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01-07-2014 | Uitgave 5/2014

Research on Child and Adolescent Psychopathology 5/2014

Socioeconomic Status and Child Mental Health: The Role of Parental Emotional Well-Being and Parenting Practices

Tijdschrift:
Research on Child and Adolescent Psychopathology > Uitgave 5/2014
Auteurs:
Tormod Bøe, Børge Sivertsen, Einar Heiervang, Robert Goodman, Astri J. Lundervold, Mari Hysing
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Electronic supplementary material

The online version of this article (doi:10.​1007/​s10802-013-9818-9) contains supplementary material, which is available to authorized users.

Abstract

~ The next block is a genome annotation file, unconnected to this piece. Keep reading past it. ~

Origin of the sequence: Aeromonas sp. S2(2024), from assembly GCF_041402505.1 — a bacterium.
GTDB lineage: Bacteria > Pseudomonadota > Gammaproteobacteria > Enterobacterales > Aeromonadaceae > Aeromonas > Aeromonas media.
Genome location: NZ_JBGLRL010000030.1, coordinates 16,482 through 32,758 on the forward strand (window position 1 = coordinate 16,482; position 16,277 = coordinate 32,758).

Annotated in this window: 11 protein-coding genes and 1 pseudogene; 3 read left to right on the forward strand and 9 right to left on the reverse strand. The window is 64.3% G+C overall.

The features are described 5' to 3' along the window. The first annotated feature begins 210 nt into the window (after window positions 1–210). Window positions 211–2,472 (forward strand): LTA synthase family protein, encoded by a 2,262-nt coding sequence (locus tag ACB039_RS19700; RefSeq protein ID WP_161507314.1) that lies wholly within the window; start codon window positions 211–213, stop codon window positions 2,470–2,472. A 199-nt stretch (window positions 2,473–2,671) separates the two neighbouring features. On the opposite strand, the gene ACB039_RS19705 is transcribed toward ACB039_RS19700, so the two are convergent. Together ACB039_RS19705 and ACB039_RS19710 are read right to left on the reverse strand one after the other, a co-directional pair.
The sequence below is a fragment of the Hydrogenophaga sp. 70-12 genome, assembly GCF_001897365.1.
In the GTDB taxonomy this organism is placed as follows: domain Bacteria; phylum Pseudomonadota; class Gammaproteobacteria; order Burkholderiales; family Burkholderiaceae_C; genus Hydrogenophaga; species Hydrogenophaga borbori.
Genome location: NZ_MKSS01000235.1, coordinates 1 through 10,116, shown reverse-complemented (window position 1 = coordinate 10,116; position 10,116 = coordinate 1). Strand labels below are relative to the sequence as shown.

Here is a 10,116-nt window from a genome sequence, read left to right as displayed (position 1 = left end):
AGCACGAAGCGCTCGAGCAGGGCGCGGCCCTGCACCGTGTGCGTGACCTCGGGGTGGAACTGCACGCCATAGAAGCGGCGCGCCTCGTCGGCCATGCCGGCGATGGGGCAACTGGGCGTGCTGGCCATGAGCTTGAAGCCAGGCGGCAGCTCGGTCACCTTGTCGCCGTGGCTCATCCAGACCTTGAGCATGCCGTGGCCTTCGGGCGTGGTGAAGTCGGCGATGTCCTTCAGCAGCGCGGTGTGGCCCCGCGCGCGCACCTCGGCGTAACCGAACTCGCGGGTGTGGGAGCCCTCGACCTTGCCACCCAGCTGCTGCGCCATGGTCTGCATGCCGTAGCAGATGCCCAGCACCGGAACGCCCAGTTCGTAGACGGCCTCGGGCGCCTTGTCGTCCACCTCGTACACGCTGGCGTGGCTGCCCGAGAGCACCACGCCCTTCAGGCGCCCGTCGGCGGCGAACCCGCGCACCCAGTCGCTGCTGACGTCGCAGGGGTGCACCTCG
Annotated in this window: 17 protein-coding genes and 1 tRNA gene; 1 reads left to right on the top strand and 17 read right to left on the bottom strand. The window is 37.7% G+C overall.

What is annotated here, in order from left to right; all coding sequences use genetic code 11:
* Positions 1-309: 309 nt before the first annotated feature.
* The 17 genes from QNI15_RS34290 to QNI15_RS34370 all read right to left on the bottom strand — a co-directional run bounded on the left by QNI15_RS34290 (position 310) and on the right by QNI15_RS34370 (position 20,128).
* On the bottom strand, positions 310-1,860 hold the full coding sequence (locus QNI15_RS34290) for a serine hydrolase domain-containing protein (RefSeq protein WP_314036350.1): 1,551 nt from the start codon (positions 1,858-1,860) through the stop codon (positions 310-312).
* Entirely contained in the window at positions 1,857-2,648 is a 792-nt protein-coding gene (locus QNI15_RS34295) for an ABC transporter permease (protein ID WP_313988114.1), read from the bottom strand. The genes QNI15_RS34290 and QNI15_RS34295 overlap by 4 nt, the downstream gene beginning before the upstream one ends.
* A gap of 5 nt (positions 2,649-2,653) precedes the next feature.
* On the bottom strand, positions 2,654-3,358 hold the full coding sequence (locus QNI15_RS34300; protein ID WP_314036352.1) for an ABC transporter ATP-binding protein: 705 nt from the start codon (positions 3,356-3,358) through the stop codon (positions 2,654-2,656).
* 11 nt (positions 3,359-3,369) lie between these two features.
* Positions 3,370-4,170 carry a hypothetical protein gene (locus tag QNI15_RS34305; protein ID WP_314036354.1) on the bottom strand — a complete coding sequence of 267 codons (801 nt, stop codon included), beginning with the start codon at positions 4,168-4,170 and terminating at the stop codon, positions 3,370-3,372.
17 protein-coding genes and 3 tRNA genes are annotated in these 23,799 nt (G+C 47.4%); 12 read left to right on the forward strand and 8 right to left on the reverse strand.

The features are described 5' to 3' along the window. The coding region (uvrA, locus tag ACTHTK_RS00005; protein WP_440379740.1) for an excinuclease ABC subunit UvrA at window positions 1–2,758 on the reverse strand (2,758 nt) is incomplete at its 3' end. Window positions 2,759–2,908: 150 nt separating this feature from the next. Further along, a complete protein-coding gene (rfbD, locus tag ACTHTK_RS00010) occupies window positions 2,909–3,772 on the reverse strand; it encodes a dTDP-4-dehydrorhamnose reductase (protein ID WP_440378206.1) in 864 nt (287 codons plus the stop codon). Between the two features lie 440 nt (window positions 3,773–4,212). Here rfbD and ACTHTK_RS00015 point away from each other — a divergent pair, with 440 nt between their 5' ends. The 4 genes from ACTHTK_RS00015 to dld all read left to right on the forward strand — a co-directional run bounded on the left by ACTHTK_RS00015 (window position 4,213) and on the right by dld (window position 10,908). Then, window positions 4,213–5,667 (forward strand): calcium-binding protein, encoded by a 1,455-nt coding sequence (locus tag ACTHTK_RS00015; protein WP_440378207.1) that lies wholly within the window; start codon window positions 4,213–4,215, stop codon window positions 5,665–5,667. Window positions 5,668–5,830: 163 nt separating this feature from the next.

This study examined the role of parental emotional well-being and parenting practices as mediators of the association between familial socioeconomic status (SES) and child mental health problems. The sample included 2,043 5th-7th graders (50.7 % female) participating in the second wave of the Bergen Child Study. Children completed the Strengths and Difficulties Questionnaire, parents reported family economy and education level, emotional well-being (measured with the Everyday Feelings Questionnaire), and the use of negative disciplinary and affirmative parenting practices (measured using the Family Life Questionnaire). Path analyses were conducted to examine the associations between SES and externalizing and internalizing problems. Results supported a model where family economy was associated with externalizing problems through parental emotional well-being and parenting practices, whereas maternal education level was associated with externalizing problems through negative discipline. The direct association between paternal education level and externalizing problems was not mediated by parenting. For internalizing problems, we found both direct associations with family economy and indirect associations with family economy through parental emotional well-being and parenting. The results suggest that parental emotional well-being and parenting practices are two potential mechanisms through which low socioeconomic status is associated with child mental health problems.

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